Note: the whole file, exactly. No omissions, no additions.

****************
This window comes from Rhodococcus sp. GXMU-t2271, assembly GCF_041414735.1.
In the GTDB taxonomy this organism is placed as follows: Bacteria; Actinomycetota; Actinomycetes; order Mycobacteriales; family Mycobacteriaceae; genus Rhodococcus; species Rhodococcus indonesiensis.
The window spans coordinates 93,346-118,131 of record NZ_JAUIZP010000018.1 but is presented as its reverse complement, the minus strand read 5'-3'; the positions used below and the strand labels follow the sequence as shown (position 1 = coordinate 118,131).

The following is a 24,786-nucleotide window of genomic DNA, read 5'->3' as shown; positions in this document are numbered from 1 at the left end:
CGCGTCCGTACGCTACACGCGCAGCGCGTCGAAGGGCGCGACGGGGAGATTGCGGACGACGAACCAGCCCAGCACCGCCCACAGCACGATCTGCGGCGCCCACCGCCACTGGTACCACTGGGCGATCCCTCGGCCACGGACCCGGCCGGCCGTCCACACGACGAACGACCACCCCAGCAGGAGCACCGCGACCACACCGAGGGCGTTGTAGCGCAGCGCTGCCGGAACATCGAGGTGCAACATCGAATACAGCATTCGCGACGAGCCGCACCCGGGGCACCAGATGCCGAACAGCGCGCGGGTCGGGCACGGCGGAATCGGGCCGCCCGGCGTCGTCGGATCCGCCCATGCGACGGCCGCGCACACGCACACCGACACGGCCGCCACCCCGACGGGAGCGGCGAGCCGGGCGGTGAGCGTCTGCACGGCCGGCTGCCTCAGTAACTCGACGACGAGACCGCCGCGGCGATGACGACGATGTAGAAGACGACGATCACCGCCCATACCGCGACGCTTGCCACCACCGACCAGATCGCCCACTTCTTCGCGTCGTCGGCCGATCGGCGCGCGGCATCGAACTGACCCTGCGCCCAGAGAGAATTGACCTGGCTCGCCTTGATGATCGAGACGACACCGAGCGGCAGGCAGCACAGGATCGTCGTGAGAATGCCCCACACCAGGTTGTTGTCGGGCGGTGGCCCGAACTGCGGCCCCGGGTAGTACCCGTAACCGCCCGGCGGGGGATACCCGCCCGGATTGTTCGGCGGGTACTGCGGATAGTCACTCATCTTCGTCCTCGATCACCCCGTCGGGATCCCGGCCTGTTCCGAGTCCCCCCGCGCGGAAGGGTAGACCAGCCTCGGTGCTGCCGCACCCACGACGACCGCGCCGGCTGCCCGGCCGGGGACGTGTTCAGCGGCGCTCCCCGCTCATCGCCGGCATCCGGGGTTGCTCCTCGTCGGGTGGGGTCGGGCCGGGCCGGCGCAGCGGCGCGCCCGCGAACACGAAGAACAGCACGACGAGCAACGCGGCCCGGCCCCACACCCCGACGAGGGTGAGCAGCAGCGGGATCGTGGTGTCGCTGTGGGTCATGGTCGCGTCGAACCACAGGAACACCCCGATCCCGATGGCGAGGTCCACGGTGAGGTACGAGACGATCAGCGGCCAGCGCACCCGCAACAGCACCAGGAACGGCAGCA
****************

This window comes from Rhodococcus sp. GXMU-t2271, assembly GCF_041414735.1.
In the GTDB taxonomy this organism is placed as follows: Bacteria; Actinomycetota; Actinomycetes; order Mycobacteriales; family Mycobacteriaceae; genus Rhodococcus; species Rhodococcus indonesiensis.
The window spans coordinates 93,346-118,131 of record NZ_JAUIZP010000018.1 but is presented as its reverse complement, the minus strand read 5'-3'; the positions used below and the strand labels follow the sequence as shown (position 1 = coordinate 118,131).

The following is a 24,786-nucleotide window of genomic DNA, read 5'->3' as shown; positions in this document are numbered from 1 at the left end:
CGCGTCCGTACGCTACACGCGCAGCGCGTCGAAGGGCGCGACGGGGAGATTGCGGACGACGAACCAGCCCAGCACCGCCCACAGCACGATCTGCGGCGCCCACCGCCACTGGTACCACTGGGCGATCCCTCGGCCACGGACCCGGCCGGCCGTCCACACGACGAACGACCACCCCAGCAGGAGCACCGCGACCACACCGAGGGCGTTGTAGCGCAGCGCTGCCGGAACATCGAGGTGCAACATCGAATACAGCATTCGCGACGAGCCGCACCCGGGGCACCAGATGCCGAACAGCGCGCGGGTCGGGCACGGCGGAATCGGGCCGCCCGGCGTCGTCGGATCCGCCCATGCGACGGCCGCGCACACGCACACCGACACGGCCGCCACCCCGACGGGAGCGGCGAGCCGGGCGGTGAGCGTCTGCACGGCCGGCTGCCTCAGTAACTCGACGACGAGACCGCCGCGGCGATGACGACGATGTAGAAGACGACGATCACCGCCCATACCGCGACGCTTGCCACCACCGACCAGATCGCCCACTTCTTCGCGTCGTCGGCCGATCGGCGCGCGGCATCGAACTGACCCTGCGCCCAGAGAGAATTGACCTGGCTCGCCTTGATGATCGAGACGACACCGAGCGGCAGGCAGCACAGGATCGTCGTGAGAATGCCCCACACCAGGTTGTTGTCGGGCGGTGGCCCGAACTGCGGCCCCGGGTAGTACCCGTAACCGCCCGGCGGGGGATACCCGCCCGGATTGTTCGGCGGGTACTGCGGATAGTCACTCATCTTCGTCCTCGATCACCCCGTCGGGATCCCGGCCTGTTCCGAGTCCCCCCGCGCGGAAGGGTAGACCAGCCTCGGTGCTGCCGCACCCACGACGACCGCGCCGGCTGCCCGGCCGGGGACGTGTTCAGCGGCGCTCCCCGCTCATCGCCGGCATCCGGGGTTGCTCCTCGTCGGGTGGGGTCGGGCCGGGCCGGCGCAGCGGCGCGCCCGCGAACACGAAGAACAGCACGACGAGCAACGCGGCCCGGCCCCACACCCCGACGAGGGTGAGCAGCAGCGGGATCGTGGTGTCGCTGTGGGTCATGGTCGCGTCGAACCACAGGAACACCCCGATCCCGATGGCGAGGTCCACGGTGAGGTACGAGACGATCAGCGGCCAGCGCACCCGCAACAGCACCAGGAACGGCAGCA